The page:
New Ofsted report on matching in foster care
We welcome Ofsted’s latest research on matching in foster care, published today. It finds that good matches are not down to luck and chemistry but are something that can be developed through good practice.
Stability for looked after children is vital, this is why matching in foster care is so important. When matches do not work, fostering arrangements breakdown which causes instability for the child and, sometimes, results in the foster carer taking a break from fostering or leaving the workforce altogether.
Ofsted’s report also highlights that the most significant challenge in making successful matches for children is the shortage of the right type of foster carers to match the needs of the looked after children population. However, there were several areas of improvement that did not depend on recruiting more foster carers.
The report’s findings show that best practice when matching children and foster carers includes:
- children being involved in the decision making and planning about where they are going to live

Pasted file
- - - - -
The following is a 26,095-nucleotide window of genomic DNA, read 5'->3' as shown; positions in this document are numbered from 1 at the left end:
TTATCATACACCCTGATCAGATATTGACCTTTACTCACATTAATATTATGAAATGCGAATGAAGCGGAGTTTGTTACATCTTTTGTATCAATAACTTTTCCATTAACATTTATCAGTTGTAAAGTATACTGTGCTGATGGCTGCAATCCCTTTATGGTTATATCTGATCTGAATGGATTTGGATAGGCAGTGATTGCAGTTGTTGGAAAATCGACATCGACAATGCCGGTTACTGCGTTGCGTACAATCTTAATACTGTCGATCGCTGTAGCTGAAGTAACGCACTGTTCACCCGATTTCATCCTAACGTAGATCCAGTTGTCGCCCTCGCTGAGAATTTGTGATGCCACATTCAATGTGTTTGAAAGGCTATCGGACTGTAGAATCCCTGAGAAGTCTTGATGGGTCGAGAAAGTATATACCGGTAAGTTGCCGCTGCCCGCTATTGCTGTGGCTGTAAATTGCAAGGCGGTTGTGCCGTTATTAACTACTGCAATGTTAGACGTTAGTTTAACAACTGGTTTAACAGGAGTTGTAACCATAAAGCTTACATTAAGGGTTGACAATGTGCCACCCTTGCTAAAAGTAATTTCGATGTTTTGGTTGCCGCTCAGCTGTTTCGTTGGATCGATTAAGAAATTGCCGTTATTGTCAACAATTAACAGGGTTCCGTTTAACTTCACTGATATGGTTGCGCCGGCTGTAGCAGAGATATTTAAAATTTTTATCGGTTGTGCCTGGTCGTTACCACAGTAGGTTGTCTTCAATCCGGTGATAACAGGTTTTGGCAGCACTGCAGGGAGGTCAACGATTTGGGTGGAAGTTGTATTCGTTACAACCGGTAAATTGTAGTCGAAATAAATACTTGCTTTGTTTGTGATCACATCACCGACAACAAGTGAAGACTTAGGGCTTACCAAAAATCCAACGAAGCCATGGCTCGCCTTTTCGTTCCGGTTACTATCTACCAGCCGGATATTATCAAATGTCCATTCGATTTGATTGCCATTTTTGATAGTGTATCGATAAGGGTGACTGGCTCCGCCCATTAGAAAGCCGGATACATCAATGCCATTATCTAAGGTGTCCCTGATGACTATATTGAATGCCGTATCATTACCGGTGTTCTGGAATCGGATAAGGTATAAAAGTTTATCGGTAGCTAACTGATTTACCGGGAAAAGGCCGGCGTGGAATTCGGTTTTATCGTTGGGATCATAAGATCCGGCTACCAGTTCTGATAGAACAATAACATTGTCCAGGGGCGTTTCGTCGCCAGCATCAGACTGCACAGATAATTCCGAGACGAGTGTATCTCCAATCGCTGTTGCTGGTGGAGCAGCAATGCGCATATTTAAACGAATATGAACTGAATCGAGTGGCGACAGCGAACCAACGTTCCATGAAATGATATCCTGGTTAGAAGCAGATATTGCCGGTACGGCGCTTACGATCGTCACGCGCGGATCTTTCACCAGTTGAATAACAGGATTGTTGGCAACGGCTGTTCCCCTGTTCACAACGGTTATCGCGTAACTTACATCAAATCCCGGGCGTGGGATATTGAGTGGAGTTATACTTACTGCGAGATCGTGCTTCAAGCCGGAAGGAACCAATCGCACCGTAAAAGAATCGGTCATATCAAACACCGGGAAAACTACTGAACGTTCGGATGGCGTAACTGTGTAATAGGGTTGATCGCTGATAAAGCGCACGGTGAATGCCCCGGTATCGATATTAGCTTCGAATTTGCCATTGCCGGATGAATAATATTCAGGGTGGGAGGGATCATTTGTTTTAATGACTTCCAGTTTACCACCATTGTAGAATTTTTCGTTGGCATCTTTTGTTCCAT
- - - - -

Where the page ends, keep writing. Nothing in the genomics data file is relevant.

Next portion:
- basing the matching process on timely information sharing, a detailed understanding and analysis of children’s individual needs, and the foster carers’ skills and experiences
- foster carers feeling empowered and confident in their role as part of a wider professional team
- birth families and previous foster carers being involved in making the matching decisions, in order to support their lasting relationships with the children
- formal permanent matches being made (when in the best interest of the child and foster carer) which effectively address the longer-term support needs for carers and children.
We are delighted to have been advisory board members for this research project and hope that fostering services across England can incorporate the findings into wider organisational learning.
Chief executive of The Fostering Network, Kevin Williams, said: ‘We were pleased to see the importance of confident and empowered foster carers and how this improves the matching process and other aspects of the fostering experience for the child.
‘We also strongly welcome the consideration of maintaining relationships with previous foster carers in the matching process; relationships between children and their previous foster carers are too often overlooked, and more needs to be done to support these relationships.’
Read Ofsted’s full report here.